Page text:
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I am looking for an explicit example for a Hamel basis for $l^{\,p}$?. As we know that for a Banach space a Hamel basis has either finite or uncountably infinite cardinality and for such a basis one can express any element of the vector space as a finite linear combination of these. After some trying I could not write one explicitly. A quick google search did not reveal anything useful except for the proof of uncountability of a an infinite Hamel basis. Maybe I am being a bit silly but I don’t think the answer is as obvious as for a Schauder basis for the same case.

So, what is an explicit example for a Hamel basis for $l^{\,p}$??

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The existence of a Hamel basis for $\ell^p$ cannot be proved without some of the axiom of choice, which in modern terms usually means that we cannot write it explicitly.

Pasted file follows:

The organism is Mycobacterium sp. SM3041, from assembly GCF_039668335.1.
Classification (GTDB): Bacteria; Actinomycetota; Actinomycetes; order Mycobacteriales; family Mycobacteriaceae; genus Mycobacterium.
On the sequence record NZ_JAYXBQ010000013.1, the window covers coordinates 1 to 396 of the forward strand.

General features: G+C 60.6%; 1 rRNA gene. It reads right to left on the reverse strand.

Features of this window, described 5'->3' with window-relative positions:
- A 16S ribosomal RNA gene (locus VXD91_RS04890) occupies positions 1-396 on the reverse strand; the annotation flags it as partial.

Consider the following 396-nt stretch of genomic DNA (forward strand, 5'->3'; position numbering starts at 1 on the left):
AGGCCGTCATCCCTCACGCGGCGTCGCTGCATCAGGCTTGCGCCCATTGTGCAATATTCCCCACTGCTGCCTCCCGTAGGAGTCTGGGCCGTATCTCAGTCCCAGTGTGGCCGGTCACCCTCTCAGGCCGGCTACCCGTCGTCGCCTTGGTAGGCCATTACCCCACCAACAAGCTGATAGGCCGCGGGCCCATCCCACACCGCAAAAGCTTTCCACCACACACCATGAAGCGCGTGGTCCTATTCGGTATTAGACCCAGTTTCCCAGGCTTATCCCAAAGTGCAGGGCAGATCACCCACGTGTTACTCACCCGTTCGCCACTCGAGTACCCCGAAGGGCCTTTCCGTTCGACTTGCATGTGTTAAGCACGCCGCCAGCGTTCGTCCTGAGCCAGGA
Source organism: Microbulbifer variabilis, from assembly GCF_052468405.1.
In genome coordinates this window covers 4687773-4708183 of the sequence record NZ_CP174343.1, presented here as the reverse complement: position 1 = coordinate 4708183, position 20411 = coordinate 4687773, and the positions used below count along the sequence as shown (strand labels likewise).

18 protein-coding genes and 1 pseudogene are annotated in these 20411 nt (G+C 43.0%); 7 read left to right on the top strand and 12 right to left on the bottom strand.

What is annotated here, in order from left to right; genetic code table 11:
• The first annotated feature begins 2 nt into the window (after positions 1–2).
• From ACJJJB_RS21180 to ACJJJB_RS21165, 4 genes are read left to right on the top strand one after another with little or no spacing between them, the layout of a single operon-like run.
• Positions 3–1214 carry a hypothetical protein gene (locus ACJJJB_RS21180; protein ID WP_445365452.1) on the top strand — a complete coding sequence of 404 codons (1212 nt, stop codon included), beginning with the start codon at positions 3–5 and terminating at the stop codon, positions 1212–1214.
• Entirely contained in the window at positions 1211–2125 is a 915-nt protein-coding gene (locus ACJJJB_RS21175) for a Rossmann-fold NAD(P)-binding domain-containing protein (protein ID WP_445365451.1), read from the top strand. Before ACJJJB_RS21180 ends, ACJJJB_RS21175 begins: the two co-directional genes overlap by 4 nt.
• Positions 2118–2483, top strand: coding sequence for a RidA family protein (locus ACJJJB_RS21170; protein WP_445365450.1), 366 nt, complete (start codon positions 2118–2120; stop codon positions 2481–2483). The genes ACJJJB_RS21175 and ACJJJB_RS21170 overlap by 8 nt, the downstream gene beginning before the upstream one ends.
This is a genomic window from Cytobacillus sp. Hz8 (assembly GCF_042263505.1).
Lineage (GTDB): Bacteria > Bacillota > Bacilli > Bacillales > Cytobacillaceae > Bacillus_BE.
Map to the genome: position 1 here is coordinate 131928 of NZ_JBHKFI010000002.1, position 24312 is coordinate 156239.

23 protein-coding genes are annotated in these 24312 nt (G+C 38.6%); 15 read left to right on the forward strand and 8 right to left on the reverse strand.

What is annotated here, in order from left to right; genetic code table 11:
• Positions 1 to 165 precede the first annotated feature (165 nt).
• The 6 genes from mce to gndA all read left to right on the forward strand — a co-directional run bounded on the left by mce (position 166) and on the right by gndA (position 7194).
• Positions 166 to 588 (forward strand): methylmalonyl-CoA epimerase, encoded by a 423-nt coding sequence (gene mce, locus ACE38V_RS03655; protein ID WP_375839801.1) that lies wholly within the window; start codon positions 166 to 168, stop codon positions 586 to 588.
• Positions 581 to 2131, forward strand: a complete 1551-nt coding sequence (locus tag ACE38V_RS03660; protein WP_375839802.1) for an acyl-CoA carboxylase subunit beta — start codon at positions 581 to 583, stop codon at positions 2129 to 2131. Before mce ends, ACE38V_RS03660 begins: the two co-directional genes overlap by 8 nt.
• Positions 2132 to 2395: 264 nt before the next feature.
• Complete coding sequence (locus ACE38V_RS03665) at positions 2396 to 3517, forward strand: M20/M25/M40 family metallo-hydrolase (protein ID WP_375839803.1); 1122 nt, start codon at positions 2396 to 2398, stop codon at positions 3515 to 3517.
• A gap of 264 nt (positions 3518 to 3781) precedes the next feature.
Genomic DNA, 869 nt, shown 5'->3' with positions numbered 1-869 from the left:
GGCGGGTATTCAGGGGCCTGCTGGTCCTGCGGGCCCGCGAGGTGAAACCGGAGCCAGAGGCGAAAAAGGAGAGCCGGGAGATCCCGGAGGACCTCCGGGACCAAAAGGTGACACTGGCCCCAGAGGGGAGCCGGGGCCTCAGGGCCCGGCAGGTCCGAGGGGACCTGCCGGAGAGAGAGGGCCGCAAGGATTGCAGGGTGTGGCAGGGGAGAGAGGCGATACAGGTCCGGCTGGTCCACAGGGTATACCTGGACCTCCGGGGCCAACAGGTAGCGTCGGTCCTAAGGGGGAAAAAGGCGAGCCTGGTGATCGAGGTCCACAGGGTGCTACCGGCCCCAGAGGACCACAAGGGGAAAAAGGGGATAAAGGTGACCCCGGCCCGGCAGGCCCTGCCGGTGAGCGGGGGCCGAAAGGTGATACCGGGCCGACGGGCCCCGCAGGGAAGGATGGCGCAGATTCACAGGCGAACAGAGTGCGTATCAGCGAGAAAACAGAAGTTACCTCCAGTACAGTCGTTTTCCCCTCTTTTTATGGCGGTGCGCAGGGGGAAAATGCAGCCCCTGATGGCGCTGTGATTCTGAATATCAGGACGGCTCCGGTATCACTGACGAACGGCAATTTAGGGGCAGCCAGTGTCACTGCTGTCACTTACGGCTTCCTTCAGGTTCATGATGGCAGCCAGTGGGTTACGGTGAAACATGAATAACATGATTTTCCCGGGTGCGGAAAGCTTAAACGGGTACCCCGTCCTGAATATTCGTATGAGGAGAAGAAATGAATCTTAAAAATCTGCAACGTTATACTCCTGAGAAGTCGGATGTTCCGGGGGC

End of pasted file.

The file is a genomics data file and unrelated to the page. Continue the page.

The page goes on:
It is consistent with ZF+DC (a weak form of the axiom of choice which is sufficient to do a lot of the usual mathematics) that all sets of real numbers have Baire property, and in such model we have that every linear function from $\ell^p$ to itself is continuous.

It is also true (in ZF) that $\ell^p$ is separable for $1\leq p<\infty$. It is a known fact that continuous endomorphisms are determined completely by the countable dense set.

If there exists a Hamel basis then its cardinality is at least $\frak c$ (or rather exactly that), and therefore it has $2^\frak c$ many permutations, each extends uniquely to a linear automorphism, which is continuous.

Now, note that $\ell^p$ has size $\leq\frak c$ itself, since it is a separable metric space (and again, this is in fact $\frak c$) and therefore it has only $\frak c$ many *continuous* endomorphisms.

Cantor’s theorem tells us that $2^\frak c\neq c$, and therefore in Shelah’s model where every set of real numbers have the Baire property there is no Hamel basis for $\ell^p$.

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